In fact, the Biden administration gave the order that made the rapidity of this weekend’s Taliban takeover inevitable:

THIS is what people around the world will remember: that the United States left our Afghani friends and their families behind to be tortured and then slaughtered….

And the first to act? China… “China likely to recognize Taliban as Afghan rulers with fall of Kabul” (WASHINGTON EXAMINER). China is emboldened with US weakness in the region, the historic collapse of Afghanistan, and the frail puppet installed in Washington DC.

  • On Monday Steve Bannon warned that the US economy will implode if Taiwan falls to the Communist Chinese. According to Bannon he entire American economy centers around the chips, and in particular, the advanced chips designed, made, and manufactured in Taiwan. (GATEWAY PUNDIT)

All this said, I doubt Biden and his VERY progressive team would even bother with unenforced red-lines like Obama.

And then there is this:

The Taliban seized a staggering quantity of American military vehicles, equipment, and weapons when it overran Afghanistan in a week.

President Joe Biden, a Democrat obsessed with gun control, ended up giving billions of dollars of American weapons to the Islamist fanatics who helped perpetrate 9/11.

Only a month ago, Biden was bragging about the terrific quality of the modern “tools, training, and equipment” sent to the Afghan military at the expense of U.S. taxpayers over the past two decades.

Biden scoffed at the notion of an easy Taliban victory on July 8:

Together, with our NATO Allies and partners, we have trained and equipped over three hu- — nearly 300,000 current serving members of the military — of the Afghan National Security Force, and many beyond that who are no longer serving.  Add to that, hundreds of thousands more Afghan National Defense and Security Forces trained over the last two decades.

We provided our Afghan partners with all the tools — let me emphasize: all the tools, training, and equipment of any modern military.  We provided advanced weaponry.  And we’re going to continue to provide funding and equipment.   And we’ll ensure they have the capacity to maintain their air force.

“Do I trust the Taliban?” Biden said in response to a reporter’s question. “No. But I trust the capacity of the Afghan military, who is better trained, better equipped, and more competent in terms of conducting war.”…..

AMERICAN MILITARY NEWS has quite a few pics for the visually attentive:

On Friday, the Taliban seized control of Firoz Koh, the provincial capital of Ghor, Afghanistan, marking at least 17 Afghan provincial capitals the Taliban have seized in the span of a week. Videos and photos have surfaced on social media showing the Taliban taking over swaths of U.S.-donated military equipment that the Taliban is using to continue overtaking Afghanistan.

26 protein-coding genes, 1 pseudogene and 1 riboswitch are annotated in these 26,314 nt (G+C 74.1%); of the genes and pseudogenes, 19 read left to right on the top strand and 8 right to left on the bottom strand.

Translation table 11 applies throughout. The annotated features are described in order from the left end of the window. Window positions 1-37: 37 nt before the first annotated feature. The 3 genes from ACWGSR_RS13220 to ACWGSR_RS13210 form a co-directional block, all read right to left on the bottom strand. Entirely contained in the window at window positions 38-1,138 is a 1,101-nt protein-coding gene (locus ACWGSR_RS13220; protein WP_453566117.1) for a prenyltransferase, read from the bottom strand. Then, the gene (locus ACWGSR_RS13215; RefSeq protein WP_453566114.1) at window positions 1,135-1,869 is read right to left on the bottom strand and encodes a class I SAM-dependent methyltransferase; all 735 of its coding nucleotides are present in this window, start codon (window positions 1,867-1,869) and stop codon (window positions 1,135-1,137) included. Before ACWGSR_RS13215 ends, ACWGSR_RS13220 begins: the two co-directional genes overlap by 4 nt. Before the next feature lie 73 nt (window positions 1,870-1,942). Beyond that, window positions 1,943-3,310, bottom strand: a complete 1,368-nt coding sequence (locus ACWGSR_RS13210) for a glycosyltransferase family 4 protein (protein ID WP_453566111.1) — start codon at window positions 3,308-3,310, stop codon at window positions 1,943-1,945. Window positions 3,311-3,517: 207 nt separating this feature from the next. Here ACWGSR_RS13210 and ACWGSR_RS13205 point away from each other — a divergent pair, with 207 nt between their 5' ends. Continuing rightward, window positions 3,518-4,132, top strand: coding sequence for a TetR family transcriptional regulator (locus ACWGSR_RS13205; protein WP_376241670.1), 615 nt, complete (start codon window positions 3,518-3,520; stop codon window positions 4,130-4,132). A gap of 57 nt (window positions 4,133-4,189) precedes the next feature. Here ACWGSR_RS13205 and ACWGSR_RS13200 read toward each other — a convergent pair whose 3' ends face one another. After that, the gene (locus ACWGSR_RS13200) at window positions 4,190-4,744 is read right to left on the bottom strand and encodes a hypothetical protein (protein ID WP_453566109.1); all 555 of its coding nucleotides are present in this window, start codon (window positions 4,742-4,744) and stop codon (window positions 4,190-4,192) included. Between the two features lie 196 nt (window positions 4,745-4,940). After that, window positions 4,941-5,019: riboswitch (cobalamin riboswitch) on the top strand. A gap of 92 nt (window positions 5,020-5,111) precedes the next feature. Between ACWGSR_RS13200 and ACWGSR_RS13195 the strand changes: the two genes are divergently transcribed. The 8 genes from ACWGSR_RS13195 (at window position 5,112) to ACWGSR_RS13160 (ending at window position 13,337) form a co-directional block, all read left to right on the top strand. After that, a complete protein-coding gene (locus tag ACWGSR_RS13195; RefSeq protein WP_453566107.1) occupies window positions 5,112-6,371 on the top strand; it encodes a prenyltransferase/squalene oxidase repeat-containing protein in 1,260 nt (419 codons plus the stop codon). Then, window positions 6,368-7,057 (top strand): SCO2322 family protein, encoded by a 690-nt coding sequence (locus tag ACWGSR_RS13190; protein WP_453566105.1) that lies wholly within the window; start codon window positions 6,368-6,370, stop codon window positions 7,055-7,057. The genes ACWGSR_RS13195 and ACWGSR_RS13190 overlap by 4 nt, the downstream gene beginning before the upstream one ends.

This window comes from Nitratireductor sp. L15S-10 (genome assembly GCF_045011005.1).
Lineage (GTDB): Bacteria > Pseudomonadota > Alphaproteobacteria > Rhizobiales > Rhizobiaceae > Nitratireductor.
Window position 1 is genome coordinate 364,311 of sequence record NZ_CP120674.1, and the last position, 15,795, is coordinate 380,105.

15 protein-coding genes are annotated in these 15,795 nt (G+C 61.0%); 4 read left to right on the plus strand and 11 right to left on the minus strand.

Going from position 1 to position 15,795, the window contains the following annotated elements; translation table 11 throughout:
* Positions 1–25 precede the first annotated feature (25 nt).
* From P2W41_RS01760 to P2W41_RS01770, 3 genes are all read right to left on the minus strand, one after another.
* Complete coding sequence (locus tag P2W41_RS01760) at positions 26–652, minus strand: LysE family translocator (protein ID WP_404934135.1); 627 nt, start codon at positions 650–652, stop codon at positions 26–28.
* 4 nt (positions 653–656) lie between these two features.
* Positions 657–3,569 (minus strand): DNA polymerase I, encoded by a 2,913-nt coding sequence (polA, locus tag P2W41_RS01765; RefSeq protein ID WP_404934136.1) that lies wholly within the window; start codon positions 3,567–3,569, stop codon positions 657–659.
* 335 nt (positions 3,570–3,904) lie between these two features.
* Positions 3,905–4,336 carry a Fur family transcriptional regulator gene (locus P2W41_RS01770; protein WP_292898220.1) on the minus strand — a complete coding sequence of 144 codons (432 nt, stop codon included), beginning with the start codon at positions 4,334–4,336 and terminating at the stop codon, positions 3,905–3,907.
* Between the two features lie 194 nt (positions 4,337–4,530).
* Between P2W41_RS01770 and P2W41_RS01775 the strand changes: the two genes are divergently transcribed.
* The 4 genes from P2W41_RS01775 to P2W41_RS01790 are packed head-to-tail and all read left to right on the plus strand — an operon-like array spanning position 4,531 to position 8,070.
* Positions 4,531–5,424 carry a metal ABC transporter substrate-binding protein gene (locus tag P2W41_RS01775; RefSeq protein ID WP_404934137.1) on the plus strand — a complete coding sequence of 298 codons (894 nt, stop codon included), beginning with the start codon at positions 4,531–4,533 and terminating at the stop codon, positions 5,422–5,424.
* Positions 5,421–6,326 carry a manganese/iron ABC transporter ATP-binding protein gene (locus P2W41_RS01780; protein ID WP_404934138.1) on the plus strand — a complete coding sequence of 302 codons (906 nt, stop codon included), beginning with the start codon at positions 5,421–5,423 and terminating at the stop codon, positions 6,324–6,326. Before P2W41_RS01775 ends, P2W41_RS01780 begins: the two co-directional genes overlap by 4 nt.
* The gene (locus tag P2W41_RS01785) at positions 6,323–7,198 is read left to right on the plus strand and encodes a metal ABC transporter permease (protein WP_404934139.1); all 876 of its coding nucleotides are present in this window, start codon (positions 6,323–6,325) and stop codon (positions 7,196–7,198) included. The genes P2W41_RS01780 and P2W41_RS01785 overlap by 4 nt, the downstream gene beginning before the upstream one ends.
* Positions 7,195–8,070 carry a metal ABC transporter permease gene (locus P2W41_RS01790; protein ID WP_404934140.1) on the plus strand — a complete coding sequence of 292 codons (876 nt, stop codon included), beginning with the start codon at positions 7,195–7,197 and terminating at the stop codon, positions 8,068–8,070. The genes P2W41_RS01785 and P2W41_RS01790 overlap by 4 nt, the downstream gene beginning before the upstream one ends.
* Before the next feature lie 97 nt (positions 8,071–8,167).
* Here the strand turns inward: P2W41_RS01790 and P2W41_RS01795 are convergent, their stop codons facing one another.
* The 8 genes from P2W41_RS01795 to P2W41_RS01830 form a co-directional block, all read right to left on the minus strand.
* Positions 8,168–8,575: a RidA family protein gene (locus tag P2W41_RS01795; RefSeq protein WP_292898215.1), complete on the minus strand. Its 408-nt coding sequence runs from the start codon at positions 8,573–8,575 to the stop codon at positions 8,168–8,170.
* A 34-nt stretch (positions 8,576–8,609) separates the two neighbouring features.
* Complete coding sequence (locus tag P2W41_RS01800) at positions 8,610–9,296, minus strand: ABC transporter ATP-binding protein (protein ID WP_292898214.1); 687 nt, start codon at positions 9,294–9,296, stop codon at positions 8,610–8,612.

Taliban forces have reportedly captured around 100 U.S.-made Humvees and MaxxPro Mine Resistant Ambush Protected vehicles (MRAPs) as well as U.S. ScanEagle drones left behind and the Kunduz Airport.

The Taliban captured Kunduz Airport on Wednesday and on Thursday, German journalist Julian Röpcke tweeted, “The #Taliban not only seized appr. a hundred US humvees and (MaxxPro) MRAPs at Kunduz airport, but also several US ScanEagle drones. Billions of US tax payer $ going to Islamist extremists, thanks to the administration’s hasty withdrawal without a peace deal or follow up mission…..

[pics of Tweets from article and more]

 

Afghanistan Manner Of Withdrawal ALL BIDEN (Video)

100% FED-UP notes the following: “VIDEO Emerges of Biden Saying Timeline And Manner Of Afghanistan Withdrawal Was His Decision

  • ….Social media and leftist mainstream media are frantically trying to spin the military failure in Afghanistan on anyone but Biden, but he said it was “his decision.” Biden ignored Trump’s phased plan to leave just as he ignored President Trump’s border policy. Both are now epic failures……

JUST THE NEWS had a decent little blurb worth sharing — because I care:

Trump bombed Taliban to negotiating table; some fear Biden let them waltz to Kandahar

…..“We’re going to come back and hit you harder than any country has ever been hit,” Trump said he told Akhundzada, recounting the threatened consequences if the Taliban failed to make peace. “And your village, where I know you are and where you have everybody, that’s going to be the point at which the first bomb is dropped.”

A few hours after that March 2020 call, Trump put an insurance payment down on the threat. When the Taliban attacked an Afghan checkpoint shortly after Trump hung up, U.S. fighter jets rained down fury on the attackers. A stung Taliban immediately called for de-escalation, saying it was committed to the “plans to implement all parts of the agreement one after another to prevent conflict escalation.”